Generation Kill: Get Some (mini-series premiere)
(Part 1 of 7) "Marines! Kill on three! One! Two! Threeeeee....!" - Sgt. Maj. John Sixta
HBO doesn't have much going on right now. They're lacking hits. There are some new favorites out there that have wowed critics, but lack viewers, like In Treatment, Flight of the Conchords, and Tell Me You Love Me. The ruling days of Tony Soprano, Nate Fisher, Carrie Bradshaw, and Al Swearengen are done. Once the fall season starts off, the veteran Entourage will make a welcome return and HBO is also putting a lot of faith in Alan Ball's new drama, True Blood - a vampire saga that is, if you ask me, almost doomed to fail. HBO doesn't exactly have a stellar track record with specialized dramas that demand niche audiences. Regardless, it hasn't slowed them down. HBO Films' last effort John Adams was well received and now comes Generation Kill, based on the book of the same name by Rolling Stone's Evan Wright. I've read it, twice, and it's a damn shame this is only a mini-series because it's the best thing on TV this summer.
Gallery: Generation Kill
After going through some serious Wire withdrawal back in April when I previewed this mini-series, I was giddy to find out that David Simon and Ed Burns were behind GK. Right from the very first scenes that was apparent. Remember the beginning of The Wire? McNulty sat on a stoop with that young hopper, asking about why they kept letting the now deceased Snot Boogie shoot dice fully knowing that he'd try and steal the pot. The answer? "Got to. It's America man."
Fast-forward to Generation Kill, as Sgt. Tony Espera whizzes into the wind, staring at remnants from the first war in Iraq, and spouting wisdom at the same time: "It's destiny dawg - white man's gotta rule the world." Everyone is entitled to have a shot. Talk about two scenes that mirror each other.
It's understandable why Simon chose to adapt Wright's book as his next project because it shares so much in common with his past works. Camp Mathilda is just another Baltimore. Sgt. Brad Colbert and Cpl. Ray Person love to question authority just as much as McNulty and Freamon. And speaking of authority... nothing has changed there either. Themes of ineptitude, indecisiveness, and uncertainty run high in the Iraqi deserts too. They have poor equipment (woodland camo instead of desert) and poor leadership.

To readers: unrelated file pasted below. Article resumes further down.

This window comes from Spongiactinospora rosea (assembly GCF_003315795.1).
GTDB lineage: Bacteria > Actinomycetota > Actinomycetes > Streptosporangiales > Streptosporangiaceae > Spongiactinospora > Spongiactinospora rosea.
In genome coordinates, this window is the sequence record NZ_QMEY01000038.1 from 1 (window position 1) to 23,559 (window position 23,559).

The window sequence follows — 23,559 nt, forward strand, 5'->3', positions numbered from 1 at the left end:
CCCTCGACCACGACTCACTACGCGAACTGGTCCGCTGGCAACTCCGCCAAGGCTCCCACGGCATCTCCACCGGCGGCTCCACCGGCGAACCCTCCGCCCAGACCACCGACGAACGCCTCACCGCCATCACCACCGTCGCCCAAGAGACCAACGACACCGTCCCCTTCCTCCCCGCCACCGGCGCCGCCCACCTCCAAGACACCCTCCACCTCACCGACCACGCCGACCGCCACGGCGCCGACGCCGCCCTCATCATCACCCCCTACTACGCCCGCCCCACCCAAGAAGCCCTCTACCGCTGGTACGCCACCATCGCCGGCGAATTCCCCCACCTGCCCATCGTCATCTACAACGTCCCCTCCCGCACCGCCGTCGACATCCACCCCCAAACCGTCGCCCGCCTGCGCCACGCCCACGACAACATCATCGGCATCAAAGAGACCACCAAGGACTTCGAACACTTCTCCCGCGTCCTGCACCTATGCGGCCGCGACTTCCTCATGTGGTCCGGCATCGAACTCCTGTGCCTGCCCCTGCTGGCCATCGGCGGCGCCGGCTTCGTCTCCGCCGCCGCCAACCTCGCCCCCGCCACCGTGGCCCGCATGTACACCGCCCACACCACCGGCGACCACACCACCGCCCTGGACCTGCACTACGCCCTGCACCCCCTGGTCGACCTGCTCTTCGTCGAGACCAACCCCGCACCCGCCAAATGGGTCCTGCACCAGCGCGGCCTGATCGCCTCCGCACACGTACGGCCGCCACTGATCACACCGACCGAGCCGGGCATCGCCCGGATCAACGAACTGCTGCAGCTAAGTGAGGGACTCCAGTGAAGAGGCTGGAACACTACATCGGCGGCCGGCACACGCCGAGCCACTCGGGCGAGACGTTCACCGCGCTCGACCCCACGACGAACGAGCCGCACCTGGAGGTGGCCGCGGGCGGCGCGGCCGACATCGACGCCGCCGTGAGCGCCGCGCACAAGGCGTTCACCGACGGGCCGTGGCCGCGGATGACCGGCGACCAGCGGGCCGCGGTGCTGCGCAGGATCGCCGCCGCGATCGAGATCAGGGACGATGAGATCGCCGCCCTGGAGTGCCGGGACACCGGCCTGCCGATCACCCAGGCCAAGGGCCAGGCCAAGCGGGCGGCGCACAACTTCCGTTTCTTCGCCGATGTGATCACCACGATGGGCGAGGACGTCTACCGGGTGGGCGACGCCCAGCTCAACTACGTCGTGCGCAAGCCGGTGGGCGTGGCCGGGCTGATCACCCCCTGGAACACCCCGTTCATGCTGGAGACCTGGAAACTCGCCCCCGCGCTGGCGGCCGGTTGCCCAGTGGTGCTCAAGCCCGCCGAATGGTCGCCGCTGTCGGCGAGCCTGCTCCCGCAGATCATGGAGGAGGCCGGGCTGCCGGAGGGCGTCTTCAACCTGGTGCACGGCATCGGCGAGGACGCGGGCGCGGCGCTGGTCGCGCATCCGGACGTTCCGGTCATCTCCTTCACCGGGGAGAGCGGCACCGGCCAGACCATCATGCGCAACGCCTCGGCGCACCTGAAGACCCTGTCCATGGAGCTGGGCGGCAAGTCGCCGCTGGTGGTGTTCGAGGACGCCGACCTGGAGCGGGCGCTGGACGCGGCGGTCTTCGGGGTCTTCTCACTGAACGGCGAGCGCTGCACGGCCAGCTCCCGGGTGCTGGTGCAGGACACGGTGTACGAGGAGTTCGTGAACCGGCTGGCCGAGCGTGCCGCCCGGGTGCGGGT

I'm not sure if scary is the right word, and obviously this is still an adaptation of someone's first-hand account, but it's amazing to me, to see who's in charge. Even if these characters are 50% of who they're based on, then my jaw is still on the floor - Sixta and "Captain America" are real people. To think that an obsession over keeping a clean moustache could lead to essential batteries for night vision goggles being forgotten is just... wow. Anyone willing to make the argument that goatees lose wars, please do.
What we're getting here is a step above unflinching. This has the feeling of real to it, even more so than the short-lived Over There on FX. Today's marines are hopped up on packets of Ripped Fuel, they're willing to pay $10 for a cheese slice from a Kuwaiti Pizza Hut, and they don't mind wearing adult diapers since getting in and out of their chemical protection MOPP suits is too much of a hassle. As the Avril Lavigne singing Cpl. Person put it, they're "America's pitbull."
For those that have read the book, I think you'll agree with me when I say that the one part that feels off to me is that we're losing that first person perspective of Wright. Because of the process required to re-tell this story, he's become just another minor character in the giant cast. Staying true to Wright's account though, it was hilarious watching Lee Tergesen fumble around in his MOPP suit, pull the crotch strap too tight, fall over, and choke down his dip after he forgot to spit it out before putting on his gas mask.
A few more random thoughts...
Who thought "Fruity" Rudy Reyes was good looking? According to Person, it's OK because they all do. In all seriousness though, Reyes is playing himself. The guy was there the first time around. Crazy.
Meesh is the only translator for all of First Recon. Insane.
Maybe I'm way off here, but was J. Lo ever that big of a deal? Would you be torn up if she were dead? I loved how all the Marines thought that a.) she was indeed gone and b.) the media was in on it and their decision to not report on it was to keep American military morale up.
I loved when Lt. Fick looked at Wright after they "unsurrendered" the Iraqis and said, "Write that as you see it. We're not here to stop you." Thank God, or else I wouldn't be writing this.
CHARMS candy are bad luck. Remember that.
One part down and six to go. If this continues to stay true to the book (and based on the press mailings I received, it's going to), then we're in for one hell of a ride. Even just consider what we saw in this premiere - the opening training sequence, the NVG shots, and the nighttime battles. "Eye candy" seems like the wrong phrase because of the subject matter, but you get what I'm saying.
|Sgt. Brad 'Iceman' Colbert||155 (41.0%)|
|Cpl. Ray Person||91 (24.1%)|
|Sgt. Rudy Reyes||35 (9.3%)|
|Lt. Col. Stephen 'Godfather' Ferrando||29 (7.7%)|
|1st Lt. Nate Fick||51 (13.5%)|
|somone else...||17 (4.5%)|